Mishkat Al Moumin | November 13th, 2011 | Featured, True Stories About Security | 334 Comments »
How can there be a connection between safe drinking water and insurgency? Is it possible?
On the 24th of August, 2004, I survived a suicide bomb attack in which four of my bodyguards were killed. Mousab Al Zarqawi, the leader of Al Qaeda in Iraq at that time, claimed full responsibility and called me “the leader of the infidels.”
Perhaps he was overestimating my capacity, I thought. After all, I was not even working on security issues! In fact, I was as far away from dealing with security issues as would be possible for a government minister. At least, that was what I thought.
Months before, I was working as a professor at Baghdad University School of Law, teaching human rights in international law. Then, in June of 2004, I was appointed the first Minister of Environment in Iraq. My first project was a benevolent one: to provide drinking water to poor communities.
I was excited, partly because many of my students came from these communities, and I felt I owed them this basic human right. It would have been hypocritical of me to preach to them that safe drinking water is a universal right, while not providing it as a government official.
So this project, in my mind, was free from controversy or risk. The people surrounding me—my friends and colleagues—agreed and reassured me. A trusted friend told me “you do not need to be concerned about your security. They will go after the big fish, like the Minister of Interior or the Minister of Defense, and it will take them a long time to get to the Minister of Environment.” I suppose nobody close to me understood the strong connection between basic environmental needs and security. Unfortunately for me, the insurgency did.
Why did Zarqawi target me, even going as far to call me a “leader” of infidels? I wasn’t leading anybody. And I had carefully maintained a balance in my work and staff, including all social groups. My focus was poor communities, be them Shiite or Sunni, like Sadr City, Najaf and Fallujah City. However, this man, whose official title was "Emir of Al Qaeda in the Country of Two Rivers," decided to target me. He even said that he had “many arrows, and if he missed this time, he will not miss again.” (Click here to view his statement.)
What happened on that day changed my life.
I was driving to the Ministry of the Environment with two bodyguards in a car that resembled a taxi cab. My so-called “convoy” consisted of three cars: one small car with one bodyguard, my own taxi, and another car with four bodyguards. We had just left a compound in the Green Zone when I felt my driver swerve the car on to the sidewalk. I had no idea what was happening, but seconds later I felt a huge explosion. My car was completely damaged; the window glass was all over me! I stumbled outside the car, and someone in the distance started shooting at the remains of the car. I looked back at my bodyguards’ car and all I saw was destruction.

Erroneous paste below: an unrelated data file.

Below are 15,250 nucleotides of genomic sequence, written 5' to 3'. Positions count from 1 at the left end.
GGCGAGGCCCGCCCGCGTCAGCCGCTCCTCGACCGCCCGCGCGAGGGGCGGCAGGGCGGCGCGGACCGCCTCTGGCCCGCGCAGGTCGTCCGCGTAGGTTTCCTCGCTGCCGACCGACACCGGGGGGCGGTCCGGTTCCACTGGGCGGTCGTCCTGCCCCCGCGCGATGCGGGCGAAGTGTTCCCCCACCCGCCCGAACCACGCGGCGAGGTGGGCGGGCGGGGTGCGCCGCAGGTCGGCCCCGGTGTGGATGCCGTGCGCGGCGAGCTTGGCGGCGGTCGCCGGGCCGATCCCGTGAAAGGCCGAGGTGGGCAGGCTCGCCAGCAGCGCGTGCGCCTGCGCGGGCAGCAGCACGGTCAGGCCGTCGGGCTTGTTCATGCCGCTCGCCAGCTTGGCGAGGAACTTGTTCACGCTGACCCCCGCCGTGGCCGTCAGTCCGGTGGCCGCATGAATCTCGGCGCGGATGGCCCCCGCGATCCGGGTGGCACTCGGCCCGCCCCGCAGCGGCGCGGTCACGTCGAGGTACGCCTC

I started running towards the first car, which had evaded the explosion, most likely because they knew I was in the middle car. My bodyguards urged me to hurry away but then a thought popped into my head, which I couldn’t ignore: “My phone and documents!” My phone had the numbers of all my fellow Ministers, the Prime Minister, and other important contacts. My brief case was full of important classified documents. In the wrong hands, it could have been a disaster. “We have to get my things!” I said. I ran back to the damaged car with one bodyguard and got my stuff. Oftentimes, I think I was crazy to do such a thing, to risk my life for a phone and documents, regardless of their importance.
We got the documents and the phone. I eventually made my way to the ministry, not to my home, because I wanted to show my employees that my life was no more important than theirs. Later on that night, I had some time to think further about why I was targeted as I couldn’t sleep. I immediately realized it wasn’t the documents. Instead, I had a vague feeling that it had something to do with my campaign. My first instincts told me that Zarqawi didn’t like that I was doing something which could unite Shiite and Sunni at the community level. But again, this was a vague feeling, and I wasn’t sure of the connection.
It wasn’t until a year later, after I had come to the United States to study public administration at Harvard that I made the connection between my efforts in the cities and the potential threat that they created for the insurgents. I became sure, as I am now, that Zarqawi was after me specifically because of the grass-roots campaigns I was leading to provide safe water to poor communities. I was attacking the very basis of his recruiting power: the persistence of a weak, frustrated, isolated community that was, above all, thirsty. These people could be easily recruited if they remained in this desperate frame of mind, which comes with this slum lifestyle.
I don’t want to give the impression that I was some kind of Robin Hood, bringing water to the thirsty populace. In fact, what I was doing was setting up a basic structure, which involved NGOs, city councilmen, activists, tribal leaders, and even religious leaders. It was the beginning of some form of order where before there was only scarcity and neglect. So besides attempting to meet the basic needs of the people, I was also building a capacity that would enable them to fulfill their own needs. These were my real crimes.
This incident changed my life in so many ways. I learned the hard way that security is about who we include, not who we exclude from our plans.
Security is about meeting basic environmental needs: when you fail to meet them, you fail to provide security.